Continuing the work of the Andrew W. Mellon Fellowship in Critical Bibliography (2012–17), this scholarly society works to advance the study of texts, images, and artifacts as material objects through capacious, interdisciplinary scholarship—and to enrich humanistic inquiry and education by identifying, mentoring, and training promising early-career scholars. Junior Fellows will be encouraged and supported in integrating the methods of critical bibliography into their teaching and research, fostering collegial conversations about historical and emerging media across disciplines and institutions, and sharing their knowledge with broader publics.

    The fellowship includes tuition waivers for two Rare Book School courses, as well as funding for Junior Fellows to participate in the Society’s annual meeting and orientation. Additional funds are available for fellows to organize symposia at their home institutions, and fellows will have the option of attending a bibliographical field school to visit libraries, archives, and collections in a major metropolitan area. After completing two years in good standing as Junior Fellows, program participants will have the option to become Senior Fellows in the Society.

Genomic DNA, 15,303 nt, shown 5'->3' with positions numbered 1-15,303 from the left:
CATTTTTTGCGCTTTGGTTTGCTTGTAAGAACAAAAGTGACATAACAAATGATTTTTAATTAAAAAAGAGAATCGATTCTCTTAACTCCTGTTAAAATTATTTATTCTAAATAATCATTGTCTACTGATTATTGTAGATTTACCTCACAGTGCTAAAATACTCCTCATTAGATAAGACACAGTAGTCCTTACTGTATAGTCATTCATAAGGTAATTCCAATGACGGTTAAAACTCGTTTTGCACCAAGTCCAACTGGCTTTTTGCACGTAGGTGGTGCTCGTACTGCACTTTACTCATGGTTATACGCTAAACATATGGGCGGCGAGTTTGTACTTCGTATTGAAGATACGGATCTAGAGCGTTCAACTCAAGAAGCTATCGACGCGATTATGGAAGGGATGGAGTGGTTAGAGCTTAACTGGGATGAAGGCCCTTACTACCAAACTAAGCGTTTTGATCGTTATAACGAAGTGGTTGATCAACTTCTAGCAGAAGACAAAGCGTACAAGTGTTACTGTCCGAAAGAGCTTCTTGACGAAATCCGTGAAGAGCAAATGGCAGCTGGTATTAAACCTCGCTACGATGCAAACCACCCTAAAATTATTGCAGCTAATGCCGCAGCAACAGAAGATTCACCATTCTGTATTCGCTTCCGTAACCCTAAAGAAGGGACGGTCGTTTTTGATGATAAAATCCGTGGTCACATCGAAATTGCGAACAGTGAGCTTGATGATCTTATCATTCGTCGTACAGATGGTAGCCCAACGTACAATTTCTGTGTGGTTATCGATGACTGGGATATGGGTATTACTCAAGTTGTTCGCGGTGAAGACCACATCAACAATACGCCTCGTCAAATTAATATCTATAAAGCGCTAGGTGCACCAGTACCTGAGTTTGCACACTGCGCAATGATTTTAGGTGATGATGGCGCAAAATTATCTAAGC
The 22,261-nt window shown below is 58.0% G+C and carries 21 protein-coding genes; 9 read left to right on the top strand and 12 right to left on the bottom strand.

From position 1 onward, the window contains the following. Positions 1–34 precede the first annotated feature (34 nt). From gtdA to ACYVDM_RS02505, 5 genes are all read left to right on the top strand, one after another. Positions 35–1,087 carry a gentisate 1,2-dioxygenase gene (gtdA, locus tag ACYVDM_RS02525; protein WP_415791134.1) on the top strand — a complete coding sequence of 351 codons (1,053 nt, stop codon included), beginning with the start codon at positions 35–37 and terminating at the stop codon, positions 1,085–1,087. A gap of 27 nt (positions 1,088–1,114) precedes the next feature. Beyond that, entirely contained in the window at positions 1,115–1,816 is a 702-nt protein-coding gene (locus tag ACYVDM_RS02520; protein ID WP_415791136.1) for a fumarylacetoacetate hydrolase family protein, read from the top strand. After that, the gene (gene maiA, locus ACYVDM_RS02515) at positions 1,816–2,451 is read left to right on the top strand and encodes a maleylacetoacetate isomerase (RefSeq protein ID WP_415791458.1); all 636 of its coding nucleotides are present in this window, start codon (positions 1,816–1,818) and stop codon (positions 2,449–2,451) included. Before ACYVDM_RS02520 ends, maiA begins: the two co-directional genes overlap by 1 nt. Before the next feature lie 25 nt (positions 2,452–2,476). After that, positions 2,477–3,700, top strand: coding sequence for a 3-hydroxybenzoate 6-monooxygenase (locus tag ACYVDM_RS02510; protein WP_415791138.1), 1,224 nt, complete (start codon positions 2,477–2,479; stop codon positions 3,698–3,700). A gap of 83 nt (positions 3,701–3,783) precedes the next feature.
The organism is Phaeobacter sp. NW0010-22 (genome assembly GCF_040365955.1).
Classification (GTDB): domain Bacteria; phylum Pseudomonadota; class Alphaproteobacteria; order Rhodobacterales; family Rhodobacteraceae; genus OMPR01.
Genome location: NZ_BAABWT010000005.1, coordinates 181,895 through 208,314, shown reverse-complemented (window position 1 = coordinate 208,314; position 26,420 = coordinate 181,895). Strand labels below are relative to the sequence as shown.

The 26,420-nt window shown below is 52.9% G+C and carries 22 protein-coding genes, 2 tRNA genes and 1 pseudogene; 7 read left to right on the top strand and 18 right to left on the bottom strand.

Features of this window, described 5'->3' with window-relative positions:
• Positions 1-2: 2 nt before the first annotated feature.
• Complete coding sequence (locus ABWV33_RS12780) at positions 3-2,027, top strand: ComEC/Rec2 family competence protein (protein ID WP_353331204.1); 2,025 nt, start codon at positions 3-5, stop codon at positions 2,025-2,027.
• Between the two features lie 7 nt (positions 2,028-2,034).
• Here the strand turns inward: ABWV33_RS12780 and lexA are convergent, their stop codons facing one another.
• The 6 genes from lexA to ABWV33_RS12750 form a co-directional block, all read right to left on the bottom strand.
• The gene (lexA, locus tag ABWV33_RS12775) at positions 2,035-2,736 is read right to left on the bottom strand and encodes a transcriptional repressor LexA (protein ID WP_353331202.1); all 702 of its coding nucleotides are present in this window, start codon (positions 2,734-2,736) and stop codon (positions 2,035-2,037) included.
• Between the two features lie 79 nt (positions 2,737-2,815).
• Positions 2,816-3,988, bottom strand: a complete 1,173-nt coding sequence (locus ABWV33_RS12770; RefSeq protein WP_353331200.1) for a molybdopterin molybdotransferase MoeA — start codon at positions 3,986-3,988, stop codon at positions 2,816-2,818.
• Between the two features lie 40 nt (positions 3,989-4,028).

The Society is committed to supporting diversity and to advancing the scholarship of outstanding persons of every race, gender, sexual orientation, creed, and socioeconomic background, and to enhancing the diversity of the professions and academic disciplines it represents, including those of the professoriate, museums, libraries, archives, public humanities, and digital humanities. We warmly encourage prospective applicants from a wide range of disciplines, institutions, and areas of expertise.